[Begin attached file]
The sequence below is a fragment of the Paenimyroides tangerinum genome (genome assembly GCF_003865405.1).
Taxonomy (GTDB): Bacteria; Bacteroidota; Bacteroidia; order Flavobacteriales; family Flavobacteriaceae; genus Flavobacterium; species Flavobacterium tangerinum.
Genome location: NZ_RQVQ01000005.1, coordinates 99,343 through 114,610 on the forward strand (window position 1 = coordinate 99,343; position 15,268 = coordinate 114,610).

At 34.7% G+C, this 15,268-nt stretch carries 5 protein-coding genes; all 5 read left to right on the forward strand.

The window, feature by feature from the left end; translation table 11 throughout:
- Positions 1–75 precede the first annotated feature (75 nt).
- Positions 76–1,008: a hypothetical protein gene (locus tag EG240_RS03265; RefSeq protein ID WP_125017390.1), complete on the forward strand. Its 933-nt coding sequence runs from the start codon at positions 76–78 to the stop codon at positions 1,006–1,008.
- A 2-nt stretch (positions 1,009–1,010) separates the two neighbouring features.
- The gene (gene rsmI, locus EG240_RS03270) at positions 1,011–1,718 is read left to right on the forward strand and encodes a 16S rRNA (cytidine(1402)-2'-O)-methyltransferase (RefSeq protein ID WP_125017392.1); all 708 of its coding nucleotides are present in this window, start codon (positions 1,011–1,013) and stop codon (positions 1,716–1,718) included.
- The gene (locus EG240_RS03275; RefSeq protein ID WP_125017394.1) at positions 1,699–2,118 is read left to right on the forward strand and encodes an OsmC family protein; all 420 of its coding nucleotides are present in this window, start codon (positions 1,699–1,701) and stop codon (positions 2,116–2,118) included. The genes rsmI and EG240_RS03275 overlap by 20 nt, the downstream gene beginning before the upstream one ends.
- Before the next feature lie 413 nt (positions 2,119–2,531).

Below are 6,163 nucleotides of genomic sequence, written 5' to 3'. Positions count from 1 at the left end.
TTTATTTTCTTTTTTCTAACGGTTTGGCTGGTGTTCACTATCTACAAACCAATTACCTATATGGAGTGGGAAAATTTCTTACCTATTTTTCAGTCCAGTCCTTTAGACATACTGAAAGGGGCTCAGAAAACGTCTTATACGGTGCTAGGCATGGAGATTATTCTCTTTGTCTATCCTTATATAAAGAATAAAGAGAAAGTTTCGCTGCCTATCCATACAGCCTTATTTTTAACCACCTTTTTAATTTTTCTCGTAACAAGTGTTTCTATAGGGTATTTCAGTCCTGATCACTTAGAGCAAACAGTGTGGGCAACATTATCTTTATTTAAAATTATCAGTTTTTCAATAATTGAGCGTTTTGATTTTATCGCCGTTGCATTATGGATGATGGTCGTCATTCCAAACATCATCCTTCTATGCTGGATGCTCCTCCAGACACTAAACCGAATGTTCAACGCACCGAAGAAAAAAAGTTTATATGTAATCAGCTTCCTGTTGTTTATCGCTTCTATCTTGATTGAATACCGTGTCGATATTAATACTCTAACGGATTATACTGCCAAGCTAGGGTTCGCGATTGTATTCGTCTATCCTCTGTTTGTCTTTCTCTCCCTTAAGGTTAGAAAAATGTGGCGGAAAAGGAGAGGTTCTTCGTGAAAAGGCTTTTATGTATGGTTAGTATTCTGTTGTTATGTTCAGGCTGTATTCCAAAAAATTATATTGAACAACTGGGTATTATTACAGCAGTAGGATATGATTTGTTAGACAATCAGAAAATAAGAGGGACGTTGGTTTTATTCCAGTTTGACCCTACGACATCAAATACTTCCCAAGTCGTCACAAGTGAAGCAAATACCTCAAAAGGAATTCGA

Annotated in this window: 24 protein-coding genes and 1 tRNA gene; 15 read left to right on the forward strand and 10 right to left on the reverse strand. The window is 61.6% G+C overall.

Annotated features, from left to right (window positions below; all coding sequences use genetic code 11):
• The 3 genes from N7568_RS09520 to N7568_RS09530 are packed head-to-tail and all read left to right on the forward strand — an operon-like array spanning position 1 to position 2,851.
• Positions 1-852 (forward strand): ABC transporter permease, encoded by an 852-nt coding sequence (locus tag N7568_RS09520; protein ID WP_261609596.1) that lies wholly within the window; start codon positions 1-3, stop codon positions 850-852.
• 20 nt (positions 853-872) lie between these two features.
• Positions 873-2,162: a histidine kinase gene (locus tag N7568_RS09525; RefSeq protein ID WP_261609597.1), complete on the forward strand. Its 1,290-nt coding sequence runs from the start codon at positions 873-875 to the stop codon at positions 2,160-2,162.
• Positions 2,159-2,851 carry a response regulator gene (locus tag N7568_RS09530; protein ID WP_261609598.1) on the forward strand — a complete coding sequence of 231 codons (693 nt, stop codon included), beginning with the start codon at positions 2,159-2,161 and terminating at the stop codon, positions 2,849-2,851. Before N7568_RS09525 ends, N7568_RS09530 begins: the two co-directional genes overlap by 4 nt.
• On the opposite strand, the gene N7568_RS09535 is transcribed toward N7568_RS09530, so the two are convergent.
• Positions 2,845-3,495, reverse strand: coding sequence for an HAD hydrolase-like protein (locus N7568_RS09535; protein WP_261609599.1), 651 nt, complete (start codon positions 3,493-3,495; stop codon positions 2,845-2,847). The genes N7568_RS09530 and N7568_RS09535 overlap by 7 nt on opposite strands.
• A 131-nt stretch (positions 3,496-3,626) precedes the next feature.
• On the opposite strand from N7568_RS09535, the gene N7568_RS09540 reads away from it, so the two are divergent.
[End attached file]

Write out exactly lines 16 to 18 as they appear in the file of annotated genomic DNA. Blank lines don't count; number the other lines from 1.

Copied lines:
• The 3 genes from N7568_RS09520 to N7568_RS09530 are packed head-to-tail and all read left to right on the forward strand — an operon-like array spanning position 1 to position 2,851.
• Positions 1-852 (forward strand): ABC transporter permease, encoded by an 852-nt coding sequence (locus tag N7568_RS09520; protein ID WP_261609596.1) that lies wholly within the window; start codon positions 1-3, stop codon positions 850-852.
• 20 nt (positions 853-872) lie between these two features.